Rain, wind keep work crews busy with clean up projects
Bad weather and falling trees have disrupted work schedules forcity street and county road workers both during and after recentstorms, officials said.
“It does take away from city and county crews’ regular jobs anytime they have to go clean that up,” said Clifford Galey,Brookhaven-Lincoln County Civil Defense director.
District Two Supervisor and Board President Bobby J. Watts saida county crew had to stop work on an eight-mile stretch of Furr’sMill Road earlier this week due to the rain. He was hopeful therain would let up to allow work to resume Monday.
“We’ve been dodging rain all week,” Watts said.
Galey estimated that more than 30 trees had fallen across thecounty during this month’s storms. He said volunteer firefightershad also been lending a hand with clean up where needed.
“They have been out in all areas of the county helping,” Galeysaid.
Responding to the downed trees, though, does not stop withclearing blocked roads and streets during a storm. In the city,sidewalk and ditch work get attention after the rains leave thearea.
“A tree goes down, that’s another sidewalk,” said StreetDepartment employee Roy Dixon Thursday as crews worked on thesidewalk along West Chippewa Street.
A large oak tree fell on that street during a storm Tuesday.City and Entergy officials estimated 10-12 trees had fallen in thecity this month.
“More are probably going to fall with the ground as wet as itis,” said Kenny Goza, Entergy customer accounts manager.
Some sidewalks, including ones on West Chippewa Street and StormAvenue, sustained damage, said Jimmy Furlow, city trafficsupervisor.
Mayor Bob Massengill mentioned concerns about some trees fallingin city ditches. Cleaning those is also occupying workers’time.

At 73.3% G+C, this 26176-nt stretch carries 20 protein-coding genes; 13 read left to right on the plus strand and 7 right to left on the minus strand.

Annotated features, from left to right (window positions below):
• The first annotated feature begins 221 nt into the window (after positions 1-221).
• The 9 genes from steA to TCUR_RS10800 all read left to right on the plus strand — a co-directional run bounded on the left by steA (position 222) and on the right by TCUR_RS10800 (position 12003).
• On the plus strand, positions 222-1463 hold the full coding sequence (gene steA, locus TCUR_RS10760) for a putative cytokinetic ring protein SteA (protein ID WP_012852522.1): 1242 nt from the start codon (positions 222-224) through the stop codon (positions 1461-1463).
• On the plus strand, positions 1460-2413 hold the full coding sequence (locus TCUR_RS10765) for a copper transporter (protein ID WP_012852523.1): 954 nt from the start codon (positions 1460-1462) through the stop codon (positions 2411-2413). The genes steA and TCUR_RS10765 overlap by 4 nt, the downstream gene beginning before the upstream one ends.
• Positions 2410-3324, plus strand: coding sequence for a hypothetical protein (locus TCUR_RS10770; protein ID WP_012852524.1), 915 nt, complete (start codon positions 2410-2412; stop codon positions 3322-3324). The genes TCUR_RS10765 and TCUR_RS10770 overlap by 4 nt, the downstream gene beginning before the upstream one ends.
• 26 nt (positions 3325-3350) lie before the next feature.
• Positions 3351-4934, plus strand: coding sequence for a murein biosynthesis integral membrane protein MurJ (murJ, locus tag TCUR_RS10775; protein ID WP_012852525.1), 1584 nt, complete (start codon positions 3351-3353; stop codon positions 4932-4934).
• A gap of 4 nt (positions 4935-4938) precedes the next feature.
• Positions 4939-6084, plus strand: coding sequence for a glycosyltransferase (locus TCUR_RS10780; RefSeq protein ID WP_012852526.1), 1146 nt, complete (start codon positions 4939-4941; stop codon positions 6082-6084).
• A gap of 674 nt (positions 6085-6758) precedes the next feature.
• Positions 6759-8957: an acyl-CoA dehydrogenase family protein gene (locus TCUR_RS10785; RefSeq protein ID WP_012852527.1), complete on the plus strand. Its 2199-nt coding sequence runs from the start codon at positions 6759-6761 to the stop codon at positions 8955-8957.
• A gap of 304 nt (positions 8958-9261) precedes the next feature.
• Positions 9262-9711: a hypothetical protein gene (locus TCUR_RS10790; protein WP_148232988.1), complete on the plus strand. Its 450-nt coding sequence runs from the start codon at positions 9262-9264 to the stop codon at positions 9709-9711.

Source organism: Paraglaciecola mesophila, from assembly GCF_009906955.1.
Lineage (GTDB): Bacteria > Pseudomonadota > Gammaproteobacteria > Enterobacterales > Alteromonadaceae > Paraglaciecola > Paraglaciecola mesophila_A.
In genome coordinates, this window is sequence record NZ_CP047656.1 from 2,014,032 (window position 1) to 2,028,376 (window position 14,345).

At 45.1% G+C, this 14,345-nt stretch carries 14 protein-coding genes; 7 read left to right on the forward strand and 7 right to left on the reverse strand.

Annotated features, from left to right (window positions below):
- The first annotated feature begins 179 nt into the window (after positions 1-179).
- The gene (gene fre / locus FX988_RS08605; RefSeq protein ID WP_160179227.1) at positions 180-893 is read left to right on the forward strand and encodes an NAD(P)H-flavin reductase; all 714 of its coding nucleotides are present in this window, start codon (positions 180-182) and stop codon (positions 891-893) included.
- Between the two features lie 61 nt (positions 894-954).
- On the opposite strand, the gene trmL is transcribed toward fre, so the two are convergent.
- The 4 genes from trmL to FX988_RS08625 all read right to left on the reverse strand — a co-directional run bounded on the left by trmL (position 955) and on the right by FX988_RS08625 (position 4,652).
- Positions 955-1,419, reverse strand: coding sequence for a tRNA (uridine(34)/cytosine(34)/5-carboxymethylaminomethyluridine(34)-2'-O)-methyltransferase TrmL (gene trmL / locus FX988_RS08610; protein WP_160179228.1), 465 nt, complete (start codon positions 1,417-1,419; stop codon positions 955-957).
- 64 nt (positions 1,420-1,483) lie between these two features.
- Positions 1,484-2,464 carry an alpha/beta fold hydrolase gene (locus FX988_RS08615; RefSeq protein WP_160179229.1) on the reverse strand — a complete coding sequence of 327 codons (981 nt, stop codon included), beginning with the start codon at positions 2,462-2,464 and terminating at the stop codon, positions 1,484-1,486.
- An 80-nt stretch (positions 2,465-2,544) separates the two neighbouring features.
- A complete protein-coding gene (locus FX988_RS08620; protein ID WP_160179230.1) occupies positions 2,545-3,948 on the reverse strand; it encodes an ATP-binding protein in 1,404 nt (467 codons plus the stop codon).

“We’ve got to get them out to keep the ditches from being dammedup,” Massengill said.
Mississippi Forestry Commission and city officials attributedthe falling trees to heavy rains that have saturated the ground andhigh winds during the intense storms. MFC District Forester WilberShell indicated that leaves catch the wind and also make trees moresusceptible to falling.
“The leaves are a big problem,” Shell said.
Adding to the problem are trees in the city, like oak trees,that do not have extensive root systems.
Shell said oak trees have a lateral root system that goes acrossthe ground, unlike a pine tree’s root system that extends into theground. He alluded to the potential over the years of an oak tree’sroot system being cut during work on street, sidewalk or otherservices, thus introducing decay and making it hollow.
In an effort to alleviate the problem in the future, Massengillsaid he would like to get professional tree cutting assistance toidentify possible hazards with leaning trees. The city could thenbudget to have those trees cut.
Aldermen this week approved cutting down a leaning tree onWarren Avenue near Jackson Street. Goza said the tree is alreadyleaning against power lines.
“That tree’s pretty bad,” Goza said.
Officials estimated the average cost of cutting a tree isbetween $1,000 and $1,400. The city, Entergy and BellSouth usuallyshare in the cost.
“If their lines are in jeopardy, they’ve been helpful withthat,” Massengill said. “We work well together.”
Massengill stressed that city crews cannot go onto privateproperty to address tree concerns. He said the city may act if atree is on or falls onto city property.
“The tree has got to be on city property for us to becomeinvolved in it,” said Massengill, adding that city crews haveassisted in removal of debris that property owners had brought tothe curb.